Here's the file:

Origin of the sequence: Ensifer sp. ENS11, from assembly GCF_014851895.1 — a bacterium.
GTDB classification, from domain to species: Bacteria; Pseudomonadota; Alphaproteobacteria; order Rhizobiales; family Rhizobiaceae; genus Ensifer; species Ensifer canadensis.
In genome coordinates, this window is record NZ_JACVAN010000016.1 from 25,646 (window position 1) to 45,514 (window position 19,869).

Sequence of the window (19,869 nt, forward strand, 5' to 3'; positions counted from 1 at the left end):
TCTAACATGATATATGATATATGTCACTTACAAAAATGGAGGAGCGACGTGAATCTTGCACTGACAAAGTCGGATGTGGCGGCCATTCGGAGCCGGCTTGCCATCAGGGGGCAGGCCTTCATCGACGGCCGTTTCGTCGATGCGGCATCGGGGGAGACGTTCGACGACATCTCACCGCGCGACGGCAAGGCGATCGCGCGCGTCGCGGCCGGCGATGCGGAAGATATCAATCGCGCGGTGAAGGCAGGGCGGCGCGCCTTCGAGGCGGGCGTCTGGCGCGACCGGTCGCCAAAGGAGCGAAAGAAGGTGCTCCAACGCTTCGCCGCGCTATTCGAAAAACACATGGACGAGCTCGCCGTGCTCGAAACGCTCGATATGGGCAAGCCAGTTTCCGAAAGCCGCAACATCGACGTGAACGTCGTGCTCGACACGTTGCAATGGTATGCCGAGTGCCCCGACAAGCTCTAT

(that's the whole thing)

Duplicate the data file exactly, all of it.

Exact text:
Origin of the sequence: Ensifer sp. ENS11, from assembly GCF_014851895.1 — a bacterium.
GTDB classification, from domain to species: Bacteria; Pseudomonadota; Alphaproteobacteria; order Rhizobiales; family Rhizobiaceae; genus Ensifer; species Ensifer canadensis.
In genome coordinates, this window is record NZ_JACVAN010000016.1 from 25,646 (window position 1) to 45,514 (window position 19,869).

Sequence of the window (19,869 nt, forward strand, 5' to 3'; positions counted from 1 at the left end):
TCTAACATGATATATGATATATGTCACTTACAAAAATGGAGGAGCGACGTGAATCTTGCACTGACAAAGTCGGATGTGGCGGCCATTCGGAGCCGGCTTGCCATCAGGGGGCAGGCCTTCATCGACGGCCGTTTCGTCGATGCGGCATCGGGGGAGACGTTCGACGACATCTCACCGCGCGACGGCAAGGCGATCGCGCGCGTCGCGGCCGGCGATGCGGAAGATATCAATCGCGCGGTGAAGGCAGGGCGGCGCGCCTTCGAGGCGGGCGTCTGGCGCGACCGGTCGCCAAAGGAGCGAAAGAAGGTGCTCCAACGCTTCGCCGCGCTATTCGAAAAACACATGGACGAGCTCGCCGTGCTCGAAACGCTCGATATGGGCAAGCCAGTTTCCGAAAGCCGCAACATCGACGTGAACGTCGTGCTCGACACGTTGCAATGGTATGCCGAGTGCCCCGACAAGCTCTAT